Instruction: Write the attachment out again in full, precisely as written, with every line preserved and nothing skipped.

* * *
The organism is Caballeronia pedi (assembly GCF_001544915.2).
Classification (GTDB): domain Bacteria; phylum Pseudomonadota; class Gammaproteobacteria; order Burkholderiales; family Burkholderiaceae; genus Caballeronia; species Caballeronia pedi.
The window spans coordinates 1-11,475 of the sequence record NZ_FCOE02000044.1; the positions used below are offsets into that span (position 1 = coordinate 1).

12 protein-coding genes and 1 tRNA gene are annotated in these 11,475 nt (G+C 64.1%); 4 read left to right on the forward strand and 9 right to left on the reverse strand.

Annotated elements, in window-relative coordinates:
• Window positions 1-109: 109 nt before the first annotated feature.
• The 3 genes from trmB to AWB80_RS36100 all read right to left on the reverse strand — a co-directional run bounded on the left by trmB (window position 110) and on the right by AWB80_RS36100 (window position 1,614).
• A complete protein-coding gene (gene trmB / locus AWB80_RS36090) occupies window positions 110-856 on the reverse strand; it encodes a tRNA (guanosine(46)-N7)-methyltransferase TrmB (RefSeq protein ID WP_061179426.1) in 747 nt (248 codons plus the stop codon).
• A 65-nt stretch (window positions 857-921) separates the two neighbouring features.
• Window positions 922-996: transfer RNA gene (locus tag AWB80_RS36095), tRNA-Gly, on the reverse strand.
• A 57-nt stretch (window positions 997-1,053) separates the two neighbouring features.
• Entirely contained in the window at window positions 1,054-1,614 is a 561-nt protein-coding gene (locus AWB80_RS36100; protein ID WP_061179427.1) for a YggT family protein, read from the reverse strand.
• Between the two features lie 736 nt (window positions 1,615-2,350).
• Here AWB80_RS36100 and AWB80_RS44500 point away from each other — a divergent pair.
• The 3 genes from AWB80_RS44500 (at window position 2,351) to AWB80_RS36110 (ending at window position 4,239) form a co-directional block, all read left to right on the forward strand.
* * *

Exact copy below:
The organism is Caballeronia pedi (assembly GCF_001544915.2).
Classification (GTDB): domain Bacteria; phylum Pseudomonadota; class Gammaproteobacteria; order Burkholderiales; family Burkholderiaceae; genus Caballeronia; species Caballeronia pedi.
The window spans coordinates 1-11,475 of the sequence record NZ_FCOE02000044.1; the positions used below are offsets into that span (position 1 = coordinate 1).

12 protein-coding genes and 1 tRNA gene are annotated in these 11,475 nt (G+C 64.1%); 4 read left to right on the forward strand and 9 right to left on the reverse strand.

Annotated elements, in window-relative coordinates:
• Window positions 1-109: 109 nt before the first annotated feature.
• The 3 genes from trmB to AWB80_RS36100 all read right to left on the reverse strand — a co-directional run bounded on the left by trmB (window position 110) and on the right by AWB80_RS36100 (window position 1,614).
• A complete protein-coding gene (gene trmB / locus AWB80_RS36090) occupies window positions 110-856 on the reverse strand; it encodes a tRNA (guanosine(46)-N7)-methyltransferase TrmB (RefSeq protein ID WP_061179426.1) in 747 nt (248 codons plus the stop codon).
• A 65-nt stretch (window positions 857-921) separates the two neighbouring features.
• Window positions 922-996: transfer RNA gene (locus tag AWB80_RS36095), tRNA-Gly, on the reverse strand.
• A 57-nt stretch (window positions 997-1,053) separates the two neighbouring features.
• Entirely contained in the window at window positions 1,054-1,614 is a 561-nt protein-coding gene (locus AWB80_RS36100; protein ID WP_061179427.1) for a YggT family protein, read from the reverse strand.
• Between the two features lie 736 nt (window positions 1,615-2,350).
• Here AWB80_RS36100 and AWB80_RS44500 point away from each other — a divergent pair.
• The 3 genes from AWB80_RS44500 (at window position 2,351) to AWB80_RS36110 (ending at window position 4,239) form a co-directional block, all read left to right on the forward strand.